Multilingualism in International Business

Multilingualism in International Business

Libi Shen (University of Phoenix, USA)
DOI: 10.4018/978-1-5225-6992-3.ch008
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Language situations vary in different nations. In some countries, a variety of languages are spoken; in others, a single language is used. People who have the linguistic competence to speak several languages are multilingual. What role does multilingualism play in multinational corporations? Is multilingualism a problem or a solution for international business? Does English as a lingua franca play a role in international business? How business leaders react to multilingualism or Englishization? Opinions are divided. Multilingualism has been the focus of interest in recent decades due to globalization, tourism, technology advancement, international trade, and so forth. Language barriers and linguistic diversity surfaced which may impact corporate communications in international business. Specific language policies might be needed for corporate communications. The aims of this chapter are to explore the roles of multilingualism and Englishization in international business, and to seek approaches for better corporate communications. Associated issues and problems as well as solutions and recommendations will be explored and discussed.
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Psycholinguistics is the study of language processing and mental representations in perception, comprehension, acquisition, storage, and production of language. Over the decades, many psycholinguists have devoted efforts to understand how various aspects of linguistic processing work together and how language is done in listening, speaking, reading, and writing. Thus, language processing was illustrated by a psycholinguistics model to include phonological processing, lexical access, syntactic parsing, representation pruning, and conscious interpretation (O’Grady, Dobrovolsky, & Aronoff, 1997). Since psycholinguistics involves the study of the relationships between linguistic behavior and language processing, it can be applied to many fields of language study. In examining languages in social contexts, multilingualism surfaced as one of the interesting fields for exploration.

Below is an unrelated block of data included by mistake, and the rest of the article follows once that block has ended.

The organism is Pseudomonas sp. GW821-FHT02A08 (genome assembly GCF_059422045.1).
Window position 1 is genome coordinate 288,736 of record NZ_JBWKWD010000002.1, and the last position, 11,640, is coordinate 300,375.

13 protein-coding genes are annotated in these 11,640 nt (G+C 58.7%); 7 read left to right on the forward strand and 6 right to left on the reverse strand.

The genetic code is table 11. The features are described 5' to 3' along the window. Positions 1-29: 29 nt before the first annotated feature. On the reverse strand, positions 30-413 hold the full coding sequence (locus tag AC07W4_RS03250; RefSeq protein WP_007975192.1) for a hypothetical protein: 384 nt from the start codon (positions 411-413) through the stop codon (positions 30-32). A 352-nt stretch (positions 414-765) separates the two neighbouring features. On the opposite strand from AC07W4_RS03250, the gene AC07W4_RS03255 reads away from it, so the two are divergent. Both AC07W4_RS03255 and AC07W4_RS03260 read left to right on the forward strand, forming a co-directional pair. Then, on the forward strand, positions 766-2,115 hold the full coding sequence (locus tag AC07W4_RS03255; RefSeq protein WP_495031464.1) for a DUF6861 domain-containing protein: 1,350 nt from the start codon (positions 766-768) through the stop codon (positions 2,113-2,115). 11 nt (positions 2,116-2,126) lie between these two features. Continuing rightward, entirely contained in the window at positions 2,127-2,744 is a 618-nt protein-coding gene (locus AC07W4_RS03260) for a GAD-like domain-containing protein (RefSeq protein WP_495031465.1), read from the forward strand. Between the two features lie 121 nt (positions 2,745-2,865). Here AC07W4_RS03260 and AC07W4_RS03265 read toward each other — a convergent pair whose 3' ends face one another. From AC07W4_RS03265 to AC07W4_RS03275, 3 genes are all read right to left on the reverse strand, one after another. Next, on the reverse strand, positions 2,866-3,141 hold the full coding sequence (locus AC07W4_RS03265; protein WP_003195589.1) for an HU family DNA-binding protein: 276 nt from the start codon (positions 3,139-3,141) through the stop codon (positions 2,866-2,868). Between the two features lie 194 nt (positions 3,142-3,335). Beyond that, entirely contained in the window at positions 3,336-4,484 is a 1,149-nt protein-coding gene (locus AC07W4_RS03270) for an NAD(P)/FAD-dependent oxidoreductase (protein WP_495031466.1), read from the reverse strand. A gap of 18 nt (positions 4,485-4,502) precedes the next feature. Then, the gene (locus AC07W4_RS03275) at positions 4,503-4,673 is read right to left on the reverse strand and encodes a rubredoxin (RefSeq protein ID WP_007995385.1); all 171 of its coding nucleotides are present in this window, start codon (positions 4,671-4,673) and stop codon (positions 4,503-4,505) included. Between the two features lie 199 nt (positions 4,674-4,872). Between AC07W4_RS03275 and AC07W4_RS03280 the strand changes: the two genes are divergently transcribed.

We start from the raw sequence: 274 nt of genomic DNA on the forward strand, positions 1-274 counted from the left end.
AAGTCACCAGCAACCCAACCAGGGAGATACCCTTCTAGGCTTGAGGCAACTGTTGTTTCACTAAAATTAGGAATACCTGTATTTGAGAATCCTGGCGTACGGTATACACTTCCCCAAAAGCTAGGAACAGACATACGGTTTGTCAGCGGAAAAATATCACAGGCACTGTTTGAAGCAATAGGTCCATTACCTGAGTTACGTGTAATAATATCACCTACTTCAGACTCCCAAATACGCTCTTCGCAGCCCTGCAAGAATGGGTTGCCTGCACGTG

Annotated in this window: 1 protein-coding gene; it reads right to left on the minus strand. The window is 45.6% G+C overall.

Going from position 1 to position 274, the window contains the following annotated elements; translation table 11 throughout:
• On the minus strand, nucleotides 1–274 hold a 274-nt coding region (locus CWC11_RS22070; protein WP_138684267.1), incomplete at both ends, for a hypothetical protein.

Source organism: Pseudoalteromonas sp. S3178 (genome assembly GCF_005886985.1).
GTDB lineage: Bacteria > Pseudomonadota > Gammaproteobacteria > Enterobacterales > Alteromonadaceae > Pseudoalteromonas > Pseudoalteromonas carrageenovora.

Multilingualism is “the use of three or more languages by an individual or by a group of speakers such as the inhabitants of a particular region or a nation” (Richards, Platt, & Platt, 1998, p. 299). For example, Leo Apotheker (former German CEO at SAP and Hewlett Packard) can speak German, Dutch, French, English and Hebrew; Paul Bulcke (CEO of Nestle) can speak Dutch, French, English, Spanish, Portuguese, German; and Tidjane Thiam (Chief Executive of Credit Suisse) can speak French, German and English (Shoshan, 2015). According to Forbes news, though inconclusive, people who can speak more than one language have more job opportunities, can do better work, can work more efficiently, and are better multitaskers (Money Builder, 2012). Three benefits of being multilingual (i.e., more business opportunities, better customer service, and understanding different cultures leading to international business) were proposed for international business careers by New Jersey Institute of Technology (NJIT, 2017).

The importance of multilingualism has been exemplified by many researchers. For instance, Gunnarsson (2013) described that,